For a cost of £1.75m, the basic work could be covered, with a further £1m for managing and developing the opportunity. Appeals for the main project were just about to be launched when Covid and shutdown intervened.

The timing seemed to have been sabotaged, but events turned out otherwise. A pledge of £500,000, to be matched before it was paid, led to a second successful appeal in November to the National Lottery Heritage Fund. Its contribution will total almost £900,000, activating the pledge from the charitable trust of Lord Browne, better known publicly for his years with BP. Supporting donors then brought the total to its primary target by the end of March this year.

Despite lockdown, work on the fernery, the tropical corridor and all the other collections is on schedule, the prelude to a rousing celebration for the garden’s 350th anniversary in 2023. It will be fascinating to see what the gardeners then make of the renewed space under glass.

Outdoors, several of them have been furloughed, keeping last year’s losses to £40,000, with further support from the garden’s friends. On the wall adjoining Swan Walk, head gardener Nell Jones showed me a huge unusual rose, the single-flowered Bengal Crimson.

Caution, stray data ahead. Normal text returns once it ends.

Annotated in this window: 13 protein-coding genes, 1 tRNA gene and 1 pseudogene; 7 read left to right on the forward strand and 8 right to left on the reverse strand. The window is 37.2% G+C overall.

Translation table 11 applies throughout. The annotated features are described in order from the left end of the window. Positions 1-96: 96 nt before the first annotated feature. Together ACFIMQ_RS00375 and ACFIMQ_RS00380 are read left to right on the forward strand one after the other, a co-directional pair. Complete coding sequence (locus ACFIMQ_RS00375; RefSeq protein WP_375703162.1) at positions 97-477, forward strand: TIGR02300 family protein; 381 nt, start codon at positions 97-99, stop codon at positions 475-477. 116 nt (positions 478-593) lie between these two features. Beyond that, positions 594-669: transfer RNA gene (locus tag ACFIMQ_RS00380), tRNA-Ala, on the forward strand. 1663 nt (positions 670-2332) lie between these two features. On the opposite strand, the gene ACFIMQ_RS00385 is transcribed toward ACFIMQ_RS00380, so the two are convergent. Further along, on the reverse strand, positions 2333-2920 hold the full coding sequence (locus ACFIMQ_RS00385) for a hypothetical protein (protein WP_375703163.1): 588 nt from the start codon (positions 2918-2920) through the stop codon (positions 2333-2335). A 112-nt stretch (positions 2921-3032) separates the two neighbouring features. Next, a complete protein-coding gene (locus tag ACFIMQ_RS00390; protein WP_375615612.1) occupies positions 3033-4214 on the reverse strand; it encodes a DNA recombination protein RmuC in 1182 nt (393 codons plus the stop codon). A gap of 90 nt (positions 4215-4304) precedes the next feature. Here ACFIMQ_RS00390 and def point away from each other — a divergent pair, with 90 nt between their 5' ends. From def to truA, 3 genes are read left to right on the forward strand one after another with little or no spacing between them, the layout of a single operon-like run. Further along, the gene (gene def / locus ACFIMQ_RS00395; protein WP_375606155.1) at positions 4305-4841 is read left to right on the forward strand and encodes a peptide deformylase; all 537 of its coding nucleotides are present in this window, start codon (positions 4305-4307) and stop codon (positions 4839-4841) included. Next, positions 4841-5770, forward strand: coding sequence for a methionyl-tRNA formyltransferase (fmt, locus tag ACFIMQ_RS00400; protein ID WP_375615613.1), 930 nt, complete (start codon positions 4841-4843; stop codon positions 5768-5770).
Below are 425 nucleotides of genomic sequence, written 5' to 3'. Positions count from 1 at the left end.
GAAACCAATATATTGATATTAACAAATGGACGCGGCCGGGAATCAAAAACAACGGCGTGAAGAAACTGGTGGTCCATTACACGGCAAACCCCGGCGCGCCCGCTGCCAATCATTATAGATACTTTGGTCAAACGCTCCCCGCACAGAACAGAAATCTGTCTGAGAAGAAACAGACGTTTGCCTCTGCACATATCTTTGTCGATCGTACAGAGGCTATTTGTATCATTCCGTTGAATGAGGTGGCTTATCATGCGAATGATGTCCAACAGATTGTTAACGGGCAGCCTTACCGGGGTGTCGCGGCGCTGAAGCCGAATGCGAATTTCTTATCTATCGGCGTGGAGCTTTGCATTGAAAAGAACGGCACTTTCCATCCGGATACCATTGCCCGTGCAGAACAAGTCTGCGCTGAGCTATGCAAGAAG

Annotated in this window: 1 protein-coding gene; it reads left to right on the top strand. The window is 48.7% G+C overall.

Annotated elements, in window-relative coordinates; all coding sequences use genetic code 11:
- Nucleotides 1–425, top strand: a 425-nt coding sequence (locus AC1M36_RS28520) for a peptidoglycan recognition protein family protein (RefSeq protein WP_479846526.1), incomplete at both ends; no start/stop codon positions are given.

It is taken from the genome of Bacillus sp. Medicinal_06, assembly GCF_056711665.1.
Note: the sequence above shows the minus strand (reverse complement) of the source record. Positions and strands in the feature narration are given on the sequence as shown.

For 20 years, Jones worked in marketing, taking up gardening only 11 years ago at the Physic Garden itself. Her previous life can have contained nothing lovelier than this important rose in the history of garden plants.

In the south of France it will scramble up and over its neighbours like a climber, making it a fine choice for winter-warm gardens. I have seen it thriving in Italian gardens near Turin where a superb specimen, neglected near a rubbish tip, persuaded me to try it in Oxford. Without a wall, it has survived all the frosts that 2018 and 2021 have thrown at it.

It is not hardy in open country, but my love of it has increased after seeing Chelsea’s fine specimen. In the Physic Garden it keeps company with tall blue-flowered echiums from Tenerife and plants from Madeira, the Canary Islands and so forth, pink-flowered melanoselinum to the fore. Like devoted Chelsea girls, these plants would rather die than settle in the chilly Cotswolds.

House & Home Unlocked

FT subscribers can sign up for our weekly email newsletter containing guides to the global property market, distinctive architecture, interior design and gardens.

Sign up here with one click

What is the point of a Physic Garden in the 2020s? Many plants lie behind the drugs that calm us and save our lives, but their extracts are now analysed, calibrated and mass produced by dealers and companies. Heart specialists no longer need beds of foxgloves for the digitalin they prescribe.